Tuesday, March 13, 2012

Welcome Home!

“Welcome Home”. So much is conveyed by these two simple words. I’ve been thinking about home a lot recently, particularly as I am coming to terms with elements of my past, reconciling the truth with the ways I have chosen to remember them. In so doing, I have needed to delineate my definitions of home - - and there are several - - exorcise a few demons and wipe away the remaining debris. Herein lie a few random thoughts about home, as I have been pondering the subject.

In thinking of home as a physical address, well, I’ve had many. I counted it once, and I have lived at 18 different addresses in my life, with the longest at any one in particular being my current one in Virginia - - eighteen years and almost four months. I moved here when I got married. When I was single, I moved every chance I got at college in the dorms or the Wesley Foundation, and then at the ends of leases after I had embarked on my career. I guess I was restless and searching for something to ease the boredom. When I did manage to remain in one house, apartment or flat for more than the one year, I had to rearrange the furniture so that it felt as if I had moved. When someone asked me back in those days, “where is home,” I would answer that home was where my stuff was located. There were times that it felt as if home were a hotel room or an airplane.

My mother refers to me visiting her, my dad, my brother and his family as “coming home”, and there’s something to that. Home can be where one’s family is, and my nuclear family is there in Florida - - hundreds of miles away from our original home in Tennessee, and even well away from the homes I had in Orlando and Tampa back in the late 1970’s and early 1980’s. To some extent, visiting Florida is a “been there, done that” experience because I resided in the state all those years ago for a period of about five years. On those occasions that I have been to Nashville over the years, it feels less and less like home, and yet, it’s where I was born and was home to the families of both of my parents for generations. As I write this, I am preparing to embark on a pilgrimage of sorts to Wales, birthplace of a number of distant ancestors on both sides of my family tree. Make no mistake, I’m about as American as one can be without having Native American in my heritage! And yet, I feel an indisputable tug when experiencing the music and culture of the Celtic countries.

Home may well be less of a place than a feeling of belonging. Home is safe and it is a situation, perhaps, where, or in which, I am at peace. Home is being in the company - - physical or virtual - - of those who know me the best, have my best interests at heart and accept me for the person I am, and not the one I would necessarily want others to think I am. For some, home may be a marriage, a deeply held conviction or faith, a long-standing or perhaps recently rekindled friendship, and it is often a prayer. For me, home has taken on some interesting meanings and situations: the Presbyterian Church USA, the Shenandoah Presbytery and the Warrenton Presbyterian Church congregation are home for me; my marriage to the man I love is another; my friendships with people I have known only a few months to those I met some 45 or 46 years ago, with whom I am once again in contact; all these constitute situations where I feel at home, no matter where I happen to be physically located.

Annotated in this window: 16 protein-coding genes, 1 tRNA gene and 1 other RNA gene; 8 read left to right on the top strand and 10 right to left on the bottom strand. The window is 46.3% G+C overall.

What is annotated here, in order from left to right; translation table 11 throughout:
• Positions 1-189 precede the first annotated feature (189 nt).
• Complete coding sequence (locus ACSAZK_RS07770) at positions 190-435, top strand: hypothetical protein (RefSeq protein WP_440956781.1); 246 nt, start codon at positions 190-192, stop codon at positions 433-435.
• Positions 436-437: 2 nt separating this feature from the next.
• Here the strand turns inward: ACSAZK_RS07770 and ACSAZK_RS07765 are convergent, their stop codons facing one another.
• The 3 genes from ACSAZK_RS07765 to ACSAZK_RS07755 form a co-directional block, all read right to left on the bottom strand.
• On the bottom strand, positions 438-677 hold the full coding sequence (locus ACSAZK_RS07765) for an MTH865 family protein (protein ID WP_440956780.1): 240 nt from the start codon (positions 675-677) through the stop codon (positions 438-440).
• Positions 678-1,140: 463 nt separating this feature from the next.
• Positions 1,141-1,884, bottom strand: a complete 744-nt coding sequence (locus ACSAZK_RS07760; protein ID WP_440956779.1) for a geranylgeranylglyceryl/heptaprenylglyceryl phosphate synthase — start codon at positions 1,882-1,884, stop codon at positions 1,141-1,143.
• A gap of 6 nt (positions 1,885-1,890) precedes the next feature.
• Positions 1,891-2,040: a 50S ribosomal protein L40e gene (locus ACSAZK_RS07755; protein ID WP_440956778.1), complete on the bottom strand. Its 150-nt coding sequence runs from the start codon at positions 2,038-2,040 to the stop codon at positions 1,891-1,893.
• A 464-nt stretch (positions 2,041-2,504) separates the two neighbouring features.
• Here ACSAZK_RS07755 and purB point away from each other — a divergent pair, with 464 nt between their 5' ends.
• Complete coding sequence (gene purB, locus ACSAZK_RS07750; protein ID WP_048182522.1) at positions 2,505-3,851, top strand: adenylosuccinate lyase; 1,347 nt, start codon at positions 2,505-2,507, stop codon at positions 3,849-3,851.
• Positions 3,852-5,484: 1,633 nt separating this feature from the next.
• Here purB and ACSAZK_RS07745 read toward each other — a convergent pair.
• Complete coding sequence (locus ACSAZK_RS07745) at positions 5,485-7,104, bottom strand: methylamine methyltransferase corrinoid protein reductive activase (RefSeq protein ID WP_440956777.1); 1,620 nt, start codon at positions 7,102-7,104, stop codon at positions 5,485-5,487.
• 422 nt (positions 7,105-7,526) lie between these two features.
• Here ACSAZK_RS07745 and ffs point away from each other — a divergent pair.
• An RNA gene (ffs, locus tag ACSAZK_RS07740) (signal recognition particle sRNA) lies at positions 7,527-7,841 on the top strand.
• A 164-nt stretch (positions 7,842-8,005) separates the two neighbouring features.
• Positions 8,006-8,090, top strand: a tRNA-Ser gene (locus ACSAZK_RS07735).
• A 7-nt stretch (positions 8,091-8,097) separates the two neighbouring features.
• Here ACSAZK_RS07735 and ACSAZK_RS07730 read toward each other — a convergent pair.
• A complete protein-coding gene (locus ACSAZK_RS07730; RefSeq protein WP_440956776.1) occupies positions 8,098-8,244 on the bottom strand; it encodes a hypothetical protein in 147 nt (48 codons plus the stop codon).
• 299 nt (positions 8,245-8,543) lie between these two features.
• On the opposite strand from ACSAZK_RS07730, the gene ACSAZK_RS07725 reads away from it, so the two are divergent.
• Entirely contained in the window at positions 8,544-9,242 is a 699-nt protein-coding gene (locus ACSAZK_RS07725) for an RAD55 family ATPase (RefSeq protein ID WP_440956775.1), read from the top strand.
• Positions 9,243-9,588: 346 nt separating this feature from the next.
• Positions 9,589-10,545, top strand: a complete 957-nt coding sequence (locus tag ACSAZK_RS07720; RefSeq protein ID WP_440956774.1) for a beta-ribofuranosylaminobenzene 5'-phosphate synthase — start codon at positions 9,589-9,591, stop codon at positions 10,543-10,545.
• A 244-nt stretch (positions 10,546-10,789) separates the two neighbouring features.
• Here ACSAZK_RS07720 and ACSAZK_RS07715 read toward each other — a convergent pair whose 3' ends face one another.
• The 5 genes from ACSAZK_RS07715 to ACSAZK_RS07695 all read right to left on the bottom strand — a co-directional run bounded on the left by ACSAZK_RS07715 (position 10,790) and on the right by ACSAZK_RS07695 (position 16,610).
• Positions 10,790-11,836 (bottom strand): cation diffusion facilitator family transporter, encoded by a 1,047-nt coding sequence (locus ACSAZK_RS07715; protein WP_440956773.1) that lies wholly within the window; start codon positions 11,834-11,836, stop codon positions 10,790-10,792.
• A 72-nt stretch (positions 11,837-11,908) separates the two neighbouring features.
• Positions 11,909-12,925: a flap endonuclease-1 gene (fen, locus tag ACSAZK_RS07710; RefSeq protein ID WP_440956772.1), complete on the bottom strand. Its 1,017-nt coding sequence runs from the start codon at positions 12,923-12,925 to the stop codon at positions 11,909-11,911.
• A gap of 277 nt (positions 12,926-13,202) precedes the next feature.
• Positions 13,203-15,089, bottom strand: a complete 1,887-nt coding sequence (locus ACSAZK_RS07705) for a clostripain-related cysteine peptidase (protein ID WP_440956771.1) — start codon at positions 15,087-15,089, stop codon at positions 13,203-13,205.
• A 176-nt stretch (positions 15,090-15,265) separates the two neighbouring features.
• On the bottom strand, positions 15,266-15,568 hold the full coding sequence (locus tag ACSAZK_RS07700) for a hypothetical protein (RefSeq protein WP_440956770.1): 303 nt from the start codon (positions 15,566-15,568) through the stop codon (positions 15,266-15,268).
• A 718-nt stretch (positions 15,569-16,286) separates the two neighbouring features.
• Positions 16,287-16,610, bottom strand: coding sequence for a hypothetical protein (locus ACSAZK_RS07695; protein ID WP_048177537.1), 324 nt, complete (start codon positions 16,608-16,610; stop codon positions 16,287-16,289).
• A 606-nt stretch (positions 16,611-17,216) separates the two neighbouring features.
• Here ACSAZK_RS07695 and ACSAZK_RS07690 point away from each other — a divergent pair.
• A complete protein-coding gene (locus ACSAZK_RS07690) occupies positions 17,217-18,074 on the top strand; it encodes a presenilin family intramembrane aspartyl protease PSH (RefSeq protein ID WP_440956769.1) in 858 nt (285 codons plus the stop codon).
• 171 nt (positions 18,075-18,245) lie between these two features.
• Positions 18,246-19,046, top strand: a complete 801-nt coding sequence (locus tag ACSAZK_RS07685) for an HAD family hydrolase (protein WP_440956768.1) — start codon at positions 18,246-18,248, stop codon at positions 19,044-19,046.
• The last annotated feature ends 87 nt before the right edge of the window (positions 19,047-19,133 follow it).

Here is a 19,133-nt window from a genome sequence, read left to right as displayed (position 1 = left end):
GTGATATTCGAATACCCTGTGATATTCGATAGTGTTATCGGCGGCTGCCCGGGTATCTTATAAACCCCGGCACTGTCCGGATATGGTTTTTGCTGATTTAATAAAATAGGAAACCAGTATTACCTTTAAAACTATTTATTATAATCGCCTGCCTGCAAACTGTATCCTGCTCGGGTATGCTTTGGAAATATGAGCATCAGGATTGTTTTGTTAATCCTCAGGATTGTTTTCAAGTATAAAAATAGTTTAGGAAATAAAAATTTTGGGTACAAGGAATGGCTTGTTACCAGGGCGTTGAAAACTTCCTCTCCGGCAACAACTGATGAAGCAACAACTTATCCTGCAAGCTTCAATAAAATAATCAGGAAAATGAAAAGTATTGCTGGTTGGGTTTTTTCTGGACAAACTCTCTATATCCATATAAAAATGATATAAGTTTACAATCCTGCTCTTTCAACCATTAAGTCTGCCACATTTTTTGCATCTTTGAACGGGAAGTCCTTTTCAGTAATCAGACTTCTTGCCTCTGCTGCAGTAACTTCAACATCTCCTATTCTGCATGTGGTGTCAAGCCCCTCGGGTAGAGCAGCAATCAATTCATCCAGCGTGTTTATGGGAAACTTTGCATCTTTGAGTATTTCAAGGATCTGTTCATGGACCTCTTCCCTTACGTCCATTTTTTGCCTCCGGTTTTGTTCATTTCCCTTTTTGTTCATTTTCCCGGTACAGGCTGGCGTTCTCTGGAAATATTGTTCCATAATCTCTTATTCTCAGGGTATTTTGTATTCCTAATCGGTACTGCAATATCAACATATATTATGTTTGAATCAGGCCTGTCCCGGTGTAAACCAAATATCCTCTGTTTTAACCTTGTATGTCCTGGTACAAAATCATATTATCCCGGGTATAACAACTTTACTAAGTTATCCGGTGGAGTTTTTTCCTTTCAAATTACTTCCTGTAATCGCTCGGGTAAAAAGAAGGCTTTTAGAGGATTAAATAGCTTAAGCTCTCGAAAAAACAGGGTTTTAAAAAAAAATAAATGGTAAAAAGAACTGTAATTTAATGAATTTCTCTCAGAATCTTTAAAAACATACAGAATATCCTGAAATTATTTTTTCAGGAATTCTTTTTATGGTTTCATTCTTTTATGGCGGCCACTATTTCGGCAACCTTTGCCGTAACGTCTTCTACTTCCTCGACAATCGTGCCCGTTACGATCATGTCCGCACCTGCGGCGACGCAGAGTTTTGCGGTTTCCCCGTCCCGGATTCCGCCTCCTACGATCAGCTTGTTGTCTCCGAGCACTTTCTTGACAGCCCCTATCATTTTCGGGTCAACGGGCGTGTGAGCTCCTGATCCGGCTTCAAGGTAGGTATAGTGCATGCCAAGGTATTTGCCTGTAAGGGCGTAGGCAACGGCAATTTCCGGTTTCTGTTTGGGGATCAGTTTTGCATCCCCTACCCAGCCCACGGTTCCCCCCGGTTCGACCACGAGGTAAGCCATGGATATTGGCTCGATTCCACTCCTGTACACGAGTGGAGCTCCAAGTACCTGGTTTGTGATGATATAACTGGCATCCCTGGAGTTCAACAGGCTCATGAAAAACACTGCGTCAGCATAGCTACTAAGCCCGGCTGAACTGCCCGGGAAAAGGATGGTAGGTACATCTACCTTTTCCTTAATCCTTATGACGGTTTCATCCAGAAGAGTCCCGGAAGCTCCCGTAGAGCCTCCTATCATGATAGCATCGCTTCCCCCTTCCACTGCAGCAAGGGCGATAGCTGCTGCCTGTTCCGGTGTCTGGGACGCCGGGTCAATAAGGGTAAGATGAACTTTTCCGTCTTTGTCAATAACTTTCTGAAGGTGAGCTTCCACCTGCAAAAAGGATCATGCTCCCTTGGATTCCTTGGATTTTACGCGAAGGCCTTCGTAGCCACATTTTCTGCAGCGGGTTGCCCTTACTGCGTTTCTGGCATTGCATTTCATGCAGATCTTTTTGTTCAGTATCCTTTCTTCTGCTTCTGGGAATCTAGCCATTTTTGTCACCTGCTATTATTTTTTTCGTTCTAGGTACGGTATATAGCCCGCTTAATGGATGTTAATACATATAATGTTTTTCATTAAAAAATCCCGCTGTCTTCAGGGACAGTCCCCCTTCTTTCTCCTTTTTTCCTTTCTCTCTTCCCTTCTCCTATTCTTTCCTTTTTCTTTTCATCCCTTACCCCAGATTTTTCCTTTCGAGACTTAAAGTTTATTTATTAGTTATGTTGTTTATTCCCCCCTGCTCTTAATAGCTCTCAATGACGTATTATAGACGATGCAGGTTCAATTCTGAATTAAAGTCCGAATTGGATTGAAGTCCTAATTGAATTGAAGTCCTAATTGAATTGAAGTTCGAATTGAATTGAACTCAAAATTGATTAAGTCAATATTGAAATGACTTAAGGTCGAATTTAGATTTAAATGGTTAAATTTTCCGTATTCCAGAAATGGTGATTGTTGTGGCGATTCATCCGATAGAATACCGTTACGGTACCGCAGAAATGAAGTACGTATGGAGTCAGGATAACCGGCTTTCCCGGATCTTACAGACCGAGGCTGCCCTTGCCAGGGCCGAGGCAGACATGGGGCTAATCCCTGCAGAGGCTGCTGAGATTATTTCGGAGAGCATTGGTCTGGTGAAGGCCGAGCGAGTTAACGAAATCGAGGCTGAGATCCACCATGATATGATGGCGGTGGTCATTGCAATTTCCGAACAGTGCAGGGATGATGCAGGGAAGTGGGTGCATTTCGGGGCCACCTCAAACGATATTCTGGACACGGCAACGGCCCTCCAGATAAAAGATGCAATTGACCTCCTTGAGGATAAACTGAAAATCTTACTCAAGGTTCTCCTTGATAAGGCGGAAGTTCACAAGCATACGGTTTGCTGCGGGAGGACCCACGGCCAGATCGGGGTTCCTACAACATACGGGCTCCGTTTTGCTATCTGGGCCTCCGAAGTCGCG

I’m something of a Josh Groban fan, and on one of his more recent recordings, was a song written by Randy Newman entitled, Feels Like Home. I’ve never cared much for Newman’s compositions, but this one is absolutely beautiful, both musically and lyrically. It is undoubtedly written about a romantic relationship, but love is love. Whether agape or eros, love is that indefinable something that attracts people to one another and then binds them together forever. Similarly, home can be that inexplicable connection that people have when they are truly “mates of the soul”, whether mates in a biological or erotic sense or not. It’s that property that allows people who have not been in contact for years to meet again and pick up the relationship at the point where it was set down previously. There are a few people in my life about whom I can make the claim that they are “mates of my soul”, and the love I have for them is similar, yet still different than what I feel for my family in general and my husband in particular. Each of them “feels like home” for me every time we’re in contact. So perhaps home can be considered to be love in some sense. I’ll come back to this point.

Sometimes home lies in memories. Perhaps in vacation trips with loved ones, or in recalling those who have passed from this life. I became acquainted with grief at an early age, with the loss of my lone maternal uncle when I was still only two years old. Other relatives would follow soon thereafter in my childhood - - my paternal grandmother when I was eight and my maternal grandfather when I was twelve. My grandfather was my favorite person when I was little, and memories of spending time with him are warm and inviting, as well as comforting. This is true of others of my relatives and friends who have passed from this life, but I’ll leave them for another discussion. There are wonderful memories associated with all of them. So home can be warm and fuzzy memories.